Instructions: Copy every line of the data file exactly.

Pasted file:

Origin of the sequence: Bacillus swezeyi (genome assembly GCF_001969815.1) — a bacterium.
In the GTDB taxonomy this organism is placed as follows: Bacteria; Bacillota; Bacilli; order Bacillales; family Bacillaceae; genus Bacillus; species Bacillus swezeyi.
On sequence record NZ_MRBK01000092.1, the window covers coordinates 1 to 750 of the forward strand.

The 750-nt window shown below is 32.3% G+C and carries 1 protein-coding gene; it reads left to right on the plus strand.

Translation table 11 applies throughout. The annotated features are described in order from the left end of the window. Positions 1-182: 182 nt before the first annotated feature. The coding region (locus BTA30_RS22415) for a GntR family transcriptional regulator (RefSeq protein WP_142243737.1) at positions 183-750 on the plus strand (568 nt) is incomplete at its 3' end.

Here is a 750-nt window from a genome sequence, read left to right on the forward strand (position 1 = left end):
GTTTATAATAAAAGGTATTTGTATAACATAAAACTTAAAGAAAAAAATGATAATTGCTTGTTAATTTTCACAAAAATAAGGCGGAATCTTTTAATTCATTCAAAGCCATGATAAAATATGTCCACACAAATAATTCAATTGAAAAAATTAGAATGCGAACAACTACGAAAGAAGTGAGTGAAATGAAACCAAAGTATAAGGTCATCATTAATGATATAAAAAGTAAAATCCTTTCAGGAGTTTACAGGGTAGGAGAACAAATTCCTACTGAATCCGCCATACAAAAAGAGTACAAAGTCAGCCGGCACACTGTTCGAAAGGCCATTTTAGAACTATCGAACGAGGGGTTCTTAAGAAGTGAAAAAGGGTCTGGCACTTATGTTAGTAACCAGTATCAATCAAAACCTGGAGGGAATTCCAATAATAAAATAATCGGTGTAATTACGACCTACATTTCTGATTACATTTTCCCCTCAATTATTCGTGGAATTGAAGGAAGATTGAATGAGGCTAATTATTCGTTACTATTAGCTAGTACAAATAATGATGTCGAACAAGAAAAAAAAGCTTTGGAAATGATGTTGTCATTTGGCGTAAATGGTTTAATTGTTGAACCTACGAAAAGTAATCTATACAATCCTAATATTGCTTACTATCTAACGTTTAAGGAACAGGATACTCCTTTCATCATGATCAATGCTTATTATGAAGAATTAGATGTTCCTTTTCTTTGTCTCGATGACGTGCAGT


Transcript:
Origin of the sequence: Bacillus swezeyi (genome assembly GCF_001969815.1) — a bacterium.
In the GTDB taxonomy this organism is placed as follows: Bacteria; Bacillota; Bacilli; order Bacillales; family Bacillaceae; genus Bacillus; species Bacillus swezeyi.
On sequence record NZ_MRBK01000092.1, the window covers coordinates 1 to 750 of the forward strand.

The 750-nt window shown below is 32.3% G+C and carries 1 protein-coding gene; it reads left to right on the plus strand.

Translation table 11 applies throughout. The annotated features are described in order from the left end of the window. Positions 1-182: 182 nt before the first annotated feature. The coding region (locus BTA30_RS22415) for a GntR family transcriptional regulator (RefSeq protein WP_142243737.1) at positions 183-750 on the plus strand (568 nt) is incomplete at its 3' end.

Here is a 750-nt window from a genome sequence, read left to right on the forward strand (position 1 = left end):
GTTTATAATAAAAGGTATTTGTATAACATAAAACTTAAAGAAAAAAATGATAATTGCTTGTTAATTTTCACAAAAATAAGGCGGAATCTTTTAATTCATTCAAAGCCATGATAAAATATGTCCACACAAATAATTCAATTGAAAAAATTAGAATGCGAACAACTACGAAAGAAGTGAGTGAAATGAAACCAAAGTATAAGGTCATCATTAATGATATAAAAAGTAAAATCCTTTCAGGAGTTTACAGGGTAGGAGAACAAATTCCTACTGAATCCGCCATACAAAAAGAGTACAAAGTCAGCCGGCACACTGTTCGAAAGGCCATTTTAGAACTATCGAACGAGGGGTTCTTAAGAAGTGAAAAAGGGTCTGGCACTTATGTTAGTAACCAGTATCAATCAAAACCTGGAGGGAATTCCAATAATAAAATAATCGGTGTAATTACGACCTACATTTCTGATTACATTTTCCCCTCAATTATTCGTGGAATTGAAGGAAGATTGAATGAGGCTAATTATTCGTTACTATTAGCTAGTACAAATAATGATGTCGAACAAGAAAAAAAAGCTTTGGAAATGATGTTGTCATTTGGCGTAAATGGTTTAATTGTTGAACCTACGAAAAGTAATCTATACAATCCTAATATTGCTTACTATCTAACGTTTAAGGAACAGGATACTCCTTTCATCATGATCAATGCTTATTATGAAGAATTAGATGTTCCTTTTCTTTGTCTCGATGACGTGCAGT